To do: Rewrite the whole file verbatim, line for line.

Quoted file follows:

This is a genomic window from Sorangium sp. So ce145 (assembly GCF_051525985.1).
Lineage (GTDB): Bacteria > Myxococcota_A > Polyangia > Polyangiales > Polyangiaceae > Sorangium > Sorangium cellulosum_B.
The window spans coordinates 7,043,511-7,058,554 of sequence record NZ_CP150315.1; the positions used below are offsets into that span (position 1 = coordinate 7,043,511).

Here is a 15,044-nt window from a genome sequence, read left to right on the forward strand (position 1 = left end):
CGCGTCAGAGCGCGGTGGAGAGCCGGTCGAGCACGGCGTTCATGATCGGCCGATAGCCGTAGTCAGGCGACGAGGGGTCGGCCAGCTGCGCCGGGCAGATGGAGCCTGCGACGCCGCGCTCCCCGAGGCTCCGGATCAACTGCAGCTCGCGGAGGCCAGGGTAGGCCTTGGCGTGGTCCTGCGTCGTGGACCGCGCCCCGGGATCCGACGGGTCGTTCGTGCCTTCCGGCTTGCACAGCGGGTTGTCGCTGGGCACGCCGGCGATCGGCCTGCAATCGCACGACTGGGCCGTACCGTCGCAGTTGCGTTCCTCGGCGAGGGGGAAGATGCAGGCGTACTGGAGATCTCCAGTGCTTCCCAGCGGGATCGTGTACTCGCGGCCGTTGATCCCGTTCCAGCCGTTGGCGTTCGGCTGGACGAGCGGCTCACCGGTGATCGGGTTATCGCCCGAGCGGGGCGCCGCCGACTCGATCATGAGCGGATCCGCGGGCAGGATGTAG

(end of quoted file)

This is a genomic window from Sorangium sp. So ce145 (assembly GCF_051525985.1).
Lineage (GTDB): Bacteria > Myxococcota_A > Polyangia > Polyangiales > Polyangiaceae > Sorangium > Sorangium cellulosum_B.
The window spans coordinates 7,043,511-7,058,554 of sequence record NZ_CP150315.1; the positions used below are offsets into that span (position 1 = coordinate 7,043,511).

Here is a 15,044-nt window from a genome sequence, read left to right on the forward strand (position 1 = left end):
CGCGTCAGAGCGCGGTGGAGAGCCGGTCGAGCACGGCGTTCATGATCGGCCGATAGCCGTAGTCAGGCGACGAGGGGTCGGCCAGCTGCGCCGGGCAGATGGAGCCTGCGACGCCGCGCTCCCCGAGGCTCCGGATCAACTGCAGCTCGCGGAGGCCAGGGTAGGCCTTGGCGTGGTCCTGCGTCGTGGACCGCGCCCCGGGATCCGACGGGTCGTTCGTGCCTTCCGGCTTGCACAGCGGGTTGTCGCTGGGCACGCCGGCGATCGGCCTGCAATCGCACGACTGGGCCGTACCGTCGCAGTTGCGTTCCTCGGCGAGGGGGAAGATGCAGGCGTACTGGAGATCTCCAGTGCTTCCCAGCGGGATCGTGTACTCGCGGCCGTTGATCCCGTTCCAGCCGTTGGCGTTCGGCTGGACGAGCGGCTCACCGGTGATCGGGTTATCGCCCGAGCGGGGCGCCGCCGACTCGATCATGAGCGGATCCGCGGGCAGGATGTAG